Magical musical tour : rock and pop in film soundtracks /

Publication Type:



p.vii, 207 pages ; (2015)

Call Number:




(OCoLC)fst01027201, (OCoLC)fst01071422, (OCoLC)fst01099204, fast, Filmmusik., History and criticism., Motion picture music, Motion picture music., Popular music, Popular music., Rock music, Rock music., sfit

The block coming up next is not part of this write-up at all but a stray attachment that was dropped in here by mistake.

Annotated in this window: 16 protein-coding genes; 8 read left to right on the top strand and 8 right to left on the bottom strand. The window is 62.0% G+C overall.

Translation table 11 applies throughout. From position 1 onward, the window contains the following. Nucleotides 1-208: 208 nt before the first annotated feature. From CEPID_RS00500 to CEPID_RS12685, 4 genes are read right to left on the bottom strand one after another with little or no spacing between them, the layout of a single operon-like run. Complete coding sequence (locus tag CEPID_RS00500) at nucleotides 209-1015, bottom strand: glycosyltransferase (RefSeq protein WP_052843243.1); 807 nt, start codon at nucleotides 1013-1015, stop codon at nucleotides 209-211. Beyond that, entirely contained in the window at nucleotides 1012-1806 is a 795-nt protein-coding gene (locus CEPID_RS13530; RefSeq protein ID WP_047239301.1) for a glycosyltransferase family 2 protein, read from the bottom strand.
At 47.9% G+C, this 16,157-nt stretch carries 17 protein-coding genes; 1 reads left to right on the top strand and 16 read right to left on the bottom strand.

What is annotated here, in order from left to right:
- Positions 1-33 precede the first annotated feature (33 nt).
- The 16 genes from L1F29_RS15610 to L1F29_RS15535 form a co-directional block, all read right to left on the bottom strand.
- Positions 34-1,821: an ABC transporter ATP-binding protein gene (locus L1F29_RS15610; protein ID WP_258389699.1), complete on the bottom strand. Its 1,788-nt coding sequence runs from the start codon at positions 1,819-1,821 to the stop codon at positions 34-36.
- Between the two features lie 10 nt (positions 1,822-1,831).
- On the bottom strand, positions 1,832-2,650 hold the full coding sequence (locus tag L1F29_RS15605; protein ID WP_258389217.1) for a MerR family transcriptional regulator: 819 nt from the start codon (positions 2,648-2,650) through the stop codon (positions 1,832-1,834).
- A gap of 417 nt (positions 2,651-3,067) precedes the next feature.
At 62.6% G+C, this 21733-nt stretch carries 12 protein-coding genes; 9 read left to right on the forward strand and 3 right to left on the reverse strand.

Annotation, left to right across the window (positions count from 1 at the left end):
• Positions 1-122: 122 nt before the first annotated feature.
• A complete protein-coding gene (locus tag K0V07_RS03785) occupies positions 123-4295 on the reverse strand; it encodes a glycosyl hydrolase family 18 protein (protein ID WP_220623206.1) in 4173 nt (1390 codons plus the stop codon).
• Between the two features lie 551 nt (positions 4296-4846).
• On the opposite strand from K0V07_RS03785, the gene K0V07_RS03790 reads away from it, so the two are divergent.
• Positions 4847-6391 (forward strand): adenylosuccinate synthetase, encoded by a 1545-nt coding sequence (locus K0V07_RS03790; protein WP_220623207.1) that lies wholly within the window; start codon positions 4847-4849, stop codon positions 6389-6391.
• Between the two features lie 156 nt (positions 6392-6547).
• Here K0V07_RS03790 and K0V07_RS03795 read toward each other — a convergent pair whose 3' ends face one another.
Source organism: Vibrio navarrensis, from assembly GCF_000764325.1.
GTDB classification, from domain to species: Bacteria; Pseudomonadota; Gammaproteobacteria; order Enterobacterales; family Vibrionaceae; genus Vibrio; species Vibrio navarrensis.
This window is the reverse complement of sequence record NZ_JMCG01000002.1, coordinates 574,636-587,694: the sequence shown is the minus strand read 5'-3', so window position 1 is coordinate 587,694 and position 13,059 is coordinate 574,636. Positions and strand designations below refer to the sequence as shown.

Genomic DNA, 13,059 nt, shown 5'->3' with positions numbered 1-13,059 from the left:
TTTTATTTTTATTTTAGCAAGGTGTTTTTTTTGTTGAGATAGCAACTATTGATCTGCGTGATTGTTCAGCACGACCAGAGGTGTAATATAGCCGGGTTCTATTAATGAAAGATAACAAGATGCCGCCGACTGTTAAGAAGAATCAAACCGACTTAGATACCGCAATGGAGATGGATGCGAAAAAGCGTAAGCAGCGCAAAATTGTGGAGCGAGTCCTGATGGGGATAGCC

Includes bibliographical references and index.Introduction -- Beat boom Beatles : A hard day's night and Help! -- The psychedelic screen -- Obscured by Pink Floyd -- The film should be played loud : rockumentary films -- Blaxploitation : singing across 110th street -- Falling to Earth : Bowie's failed film soundtrack -- Cohabitation? The resurgent classical film score and songs in the Batman films -- New careers in new towns : rock musicians become film composers -- Golden years : 80s and 90s hip song compilation films -- Copyright and musical censorship : gangsta rap and bad lieutenant.The popular music industry has become completely interlinked with the film industry. The majority of mainstream films come with ready-attached songs that may or may not appear in the film but nevertheless will be used for publicity purposes and appear on a soundtrack album. In many cases, popular music in films has made for some of the most striking moments in films and the most dramatic aesthetic action in cinema, like Ben relaxing in the pool to Simon and Garfunkel's "The Sound of Silence" in The Graduate (1967), and the potter's wheel sequence with the Righteous Brothers' "Unchained Melody" in Ghost (1990). Yet, to date, there have only been patchy attempts to deal with popular music's relationship with film. Indeed, it is startling that there is so little written on subject that is so popular as a consumer item and thus has a significant cultural profile. Magical Musical Tour is the first sustained and focused survey to engage the intersection of the two on both an aesthetic and industrial level. The chapters are historically-inspired reviews, discussing many films and musicians, while others will be more concentrated and detailed case studies of single films. Including an accompanying website and a timeline giving a useful snapshot around which readers can orient the book, Kevin Donnelly explores the history of the intimate bond between film and music, from the upheaval that rock'n'roll caused in the mid-1950s to the more technical aspects regarding "tracking" and "scoring" [Publisher description]